A third, overlapping phase, the Roman Inquisition, began in the 16th century. Under the direct authority of the Holy See, its biggest target was Protestantism. But it also went after Jews, witches, and homosexuals (all the interesting people, apparently). And it went after ideas, inventing the Index of Forbidden Books, roasting Giordano Bruno for espousing multiple worlds, censoring Galileo for his heliocentrism. It was a busy time for inquisitors: between the 16th and 18th centuries, they conducted perhaps 50,000 trials, resulting in about 1250 executions.

But the Church, in the end, was overmatched by Enlightenment principles and Protestantism (even if the latter had its inquisitorial moments under Calvin in Geneva and Queen Elizabeth in England). By the time of Italy's unification in 1870, the Inquisition was concerned more with internal discipline than external hereticism.

And yet even in its death throes, the Inquisition still had teeth. In 1858, Edgardo Mortara, a Jewish child in Bologna, took ill and was secretly baptized by a Christian servant who feared for his soul. The boy recovered, and when the Inquisition got wind of the story, he was taken from his parents and raised by Pope Pius IX himself. Mortara joined the priesthood, specializing in preaching to Jews. He lived until 1940.

It may be redundant to say that God's Jury is almost ridiculously informative. The book would be an excellent popular history if it weren't for two distracting tics.

One is that Murphy seems to have visited almost every place he mentions in God's Jury, and he's not afraid to tell us about it: "I passed the vast expanse of St. Peter's Square, paused momentarily in the shade beneath a curving flank of Bernini's colonnade"; "The roads of southwestern France, in the shadow of the Pyrenees, wind among deep valleys and steep gorges"; "Reading a book in an aircraft cruising above the Syrian Desert." And so on.

Then there's Murphy's habit of interrupting his narrative to prove his grand thesis, that the Inquisition "helps explain what the world is today." Certainly there are many connections between the Inquisition and more recent institutions. But Murphy strains to connect the Inquisition to the internment of Japanese Americans during World War II, to McCarthyism, to the "dirty war" in Argentina, to the proliferation of security cameras in present-day Britain-in short, to practically any and every relatively recent infringement upon civil liberties.

Murphy has a particular disgust for the Bush administration's use of torture, and with good reason; the waterboarding "debate" made me feel ashamed to be an American (even though the del Campo demonstrates that we didn't invent the technique). But Murphy seems to be trying to establish a moral equivalency between two presidential terms and seven centuries of torture, intimidation, public humiliation, incarceration, and execution. I would like to see Guantanamo Bay closed, but it is not a gulag; medieval popes did not have term limits.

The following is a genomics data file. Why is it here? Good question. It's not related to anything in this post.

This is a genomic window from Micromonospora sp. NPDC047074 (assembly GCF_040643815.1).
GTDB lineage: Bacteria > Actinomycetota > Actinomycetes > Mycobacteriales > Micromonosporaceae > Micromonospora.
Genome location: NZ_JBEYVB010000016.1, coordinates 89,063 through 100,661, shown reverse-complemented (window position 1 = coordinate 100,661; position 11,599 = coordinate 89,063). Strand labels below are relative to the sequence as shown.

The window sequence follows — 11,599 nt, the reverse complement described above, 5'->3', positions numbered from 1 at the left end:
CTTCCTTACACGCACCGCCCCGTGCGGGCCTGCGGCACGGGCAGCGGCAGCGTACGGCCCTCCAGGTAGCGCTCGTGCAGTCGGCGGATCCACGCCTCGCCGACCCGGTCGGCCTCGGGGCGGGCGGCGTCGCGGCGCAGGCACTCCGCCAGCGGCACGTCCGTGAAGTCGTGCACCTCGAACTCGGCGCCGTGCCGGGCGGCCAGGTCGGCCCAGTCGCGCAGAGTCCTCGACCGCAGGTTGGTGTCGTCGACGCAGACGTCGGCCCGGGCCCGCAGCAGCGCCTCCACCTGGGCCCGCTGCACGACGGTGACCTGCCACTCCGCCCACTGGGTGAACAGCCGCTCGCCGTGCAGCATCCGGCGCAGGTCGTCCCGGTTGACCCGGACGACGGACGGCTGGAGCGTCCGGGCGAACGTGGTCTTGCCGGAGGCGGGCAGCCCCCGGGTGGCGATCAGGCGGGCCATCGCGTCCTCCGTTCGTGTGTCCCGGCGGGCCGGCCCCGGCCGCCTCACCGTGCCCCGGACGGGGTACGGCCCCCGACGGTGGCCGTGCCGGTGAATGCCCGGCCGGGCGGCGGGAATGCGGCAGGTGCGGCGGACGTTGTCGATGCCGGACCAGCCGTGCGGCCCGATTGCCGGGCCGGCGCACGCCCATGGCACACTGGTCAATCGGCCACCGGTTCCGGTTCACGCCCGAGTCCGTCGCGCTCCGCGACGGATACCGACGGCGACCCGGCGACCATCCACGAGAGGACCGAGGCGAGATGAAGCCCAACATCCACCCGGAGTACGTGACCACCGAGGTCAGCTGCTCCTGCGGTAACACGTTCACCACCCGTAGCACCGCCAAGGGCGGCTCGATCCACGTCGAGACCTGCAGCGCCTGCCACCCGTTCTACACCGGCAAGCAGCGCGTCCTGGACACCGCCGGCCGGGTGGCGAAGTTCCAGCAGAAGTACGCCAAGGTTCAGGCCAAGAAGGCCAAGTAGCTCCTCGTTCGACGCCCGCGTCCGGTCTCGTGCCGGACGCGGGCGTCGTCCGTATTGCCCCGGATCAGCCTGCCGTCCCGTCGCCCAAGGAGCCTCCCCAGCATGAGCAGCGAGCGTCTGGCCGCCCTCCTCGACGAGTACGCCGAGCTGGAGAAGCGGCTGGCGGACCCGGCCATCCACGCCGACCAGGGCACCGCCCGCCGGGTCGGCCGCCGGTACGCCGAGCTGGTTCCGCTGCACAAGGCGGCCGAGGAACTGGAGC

But Murphy does have a point. If I have problems with his argument, it is merely a matter of degree. For the Inquisition indeed echoes loudly in the hysteria over Muslims and illegal immigrants. And the story of Elvira del Campo teaches us to ask two questions: How far will they go? And who's next?




Gordon Haber's fiction and criticism has appeared in a variety of journals, magazines, and newspapers, including The New York Sun, The Forward, Zeek, The Nebraska Review, Killing the Buddha and Heeb Magazine. Currently he is at work on a novel about the Jewish Messiah.

 
 Respond to this message   
AuthorReply


(Premier Login Oscar50)
Forum Owner

I think it's a stretch

April 2 2012, 11:52 AM 

Man's inhumanity to man.

There are a thousand excuses under the Sun. The vilification and dehumanization of the 'other'.

The ability to forego stated principles in some twisted support of those principles. Killing for peace, etc.


 
 Respond to this message   

(Login ever-a-newbie)

Interesting premise... I have my doubts too, though.

April 2 2012, 12:02 PM 


I share a disgust of what the Bush/Cheney team has done to the world and this country. Doesn't seem quite the same as the Inquisition, though. Maybe time will tell, or sway it one way or the other.


 
 Respond to this message   


(Premier Login Oscar50)
Forum Owner

It's the same

April 2 2012, 12:04 PM 

Only different.

The Stanford Experiment shows how ordinary people can, when placed in a role, seemingly change into "monsters".

We see political, religious and race based murders and atrocities daily somewhere in the World. We see people getting killed or beaten for supporting the wrong sports team.

Hmm. I read another article today that talks about our need to belong to a "tribe". A lot of this inhumanity might be attributed to tribal warfare.

How far have we come?



    
This message has been edited by Oscar50 on Apr 2, 2012 12:06 PM


 
 Respond to this message   

JVH say
(Login JVH)
Sufi

Voltaire

April 2 2012, 12:09 PM 

 

... comes to mind.




rejected and denied by many, accepted and embraced by few : falsifiability
- it is not what we (think we) know that matters, it is what we can show true that does
as the maxim demands; truth is demonstrably fact and fact is demonstrably true
everything else ... mere BS -


New!! Improved!! Now With CD-Formula!!
[linked image]

CD: short for inevitability

 
 Respond to this message   


(Premier Login Oscar50)
Forum Owner

"Those who can make you believe absurdities can make you commit atrocities."

April 2 2012, 12:15 PM 

Indeed.

I like the quotes below as well, from Voltaire:

Anything too stupid to be said is sung.

Doubt is not a pleasant condition, but certainty is absurd.